Neuroprotection by the soy isoflavone, genistein, via inhibition of mitochondria-dependent apoptosis pathways and reactive oxygen induced-NF-κB activation in a cerebral ischemia mouse model.Neurochem Int. 2012 Jun; 60(8):759-67.NI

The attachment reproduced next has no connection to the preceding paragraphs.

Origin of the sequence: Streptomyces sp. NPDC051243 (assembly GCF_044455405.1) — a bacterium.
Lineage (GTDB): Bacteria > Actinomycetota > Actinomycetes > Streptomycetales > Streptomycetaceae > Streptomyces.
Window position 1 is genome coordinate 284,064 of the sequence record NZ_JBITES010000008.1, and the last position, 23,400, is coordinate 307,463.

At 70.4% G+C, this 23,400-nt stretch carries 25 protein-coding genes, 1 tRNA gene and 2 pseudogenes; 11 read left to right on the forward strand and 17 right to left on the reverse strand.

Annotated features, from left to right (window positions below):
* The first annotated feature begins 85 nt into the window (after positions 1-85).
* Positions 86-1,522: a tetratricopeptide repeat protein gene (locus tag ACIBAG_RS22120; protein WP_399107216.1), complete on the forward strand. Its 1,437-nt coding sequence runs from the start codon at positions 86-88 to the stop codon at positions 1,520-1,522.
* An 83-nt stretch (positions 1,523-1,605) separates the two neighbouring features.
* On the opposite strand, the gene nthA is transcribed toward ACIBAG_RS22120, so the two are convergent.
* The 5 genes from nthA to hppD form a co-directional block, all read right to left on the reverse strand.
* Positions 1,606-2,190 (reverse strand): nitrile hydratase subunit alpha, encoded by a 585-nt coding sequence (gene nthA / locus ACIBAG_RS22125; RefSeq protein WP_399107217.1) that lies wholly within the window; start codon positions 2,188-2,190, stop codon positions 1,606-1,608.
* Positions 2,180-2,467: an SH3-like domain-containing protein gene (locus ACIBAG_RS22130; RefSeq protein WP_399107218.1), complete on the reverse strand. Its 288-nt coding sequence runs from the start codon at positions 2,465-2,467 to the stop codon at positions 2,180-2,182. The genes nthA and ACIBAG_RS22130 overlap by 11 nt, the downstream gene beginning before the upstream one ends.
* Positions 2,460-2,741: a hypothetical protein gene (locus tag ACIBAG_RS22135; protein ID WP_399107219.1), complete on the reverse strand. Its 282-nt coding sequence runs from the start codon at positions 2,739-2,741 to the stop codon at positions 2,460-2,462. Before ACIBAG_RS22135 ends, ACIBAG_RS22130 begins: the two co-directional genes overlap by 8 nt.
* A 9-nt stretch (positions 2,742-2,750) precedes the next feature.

Recently, the treatment of stroke has focused on antioxidant therapies, where oxidative stress is implicated. The preventive and therapeutic potential of plant compounds on ischemic stroke has been intensively studied because many of them contain antioxidant properties. Genistein, one of the active ingredients in soybean, possesses many bioactivities. In this study, we investigated the potential neuroprotective effects of genistein and its possible mechanism of action in a cerebral ischemia mouse model. Mice were pretreated with genistein (2.5, 5, and 10mg/kg) or vehicle orally once daily for 14 consecutive days before transient middle cerebral artery occlusion was performed. Genistein at doses of 2.5-10mg/kg significantly reduced the infarct volume, improved the neurological deficit and prevented cell apoptosis after ischemia. In addition, genistein pretreatment was shown to inhibit the ischemia-induced reactive oxygen species (ROS) production, enhance the activities of antioxidant enzymes superoxide dismutase (SOD) and glutathione peroxidase (GPx), and decrease levels of malondialdehyde (MDA) in stroke mice. Moreover, genistein reversed the mitochondria dysfunction after ischemia, as evidenced by decreasing mitochondria ROS levels, preventing cytochrome C release to the cytoplasm and inhibiting caspase-3 activation. Western blotting showed ischemia activated the ROS-dependent nuclear factor-κB (NF-κB) signaling pathway, and genistein suppressed phosphorylation and activation of the NF-κB p65 subunit, as well as the phosphorylation and degradation of the inhibitor protein of κBα (IκBα). Our findings suggested that genistein has a neuroprotective effect in transient focal ischemia, which may involve regulation of mitochondria-dependent apoptosis pathways and suppression of ROS-induced NF-κB activation.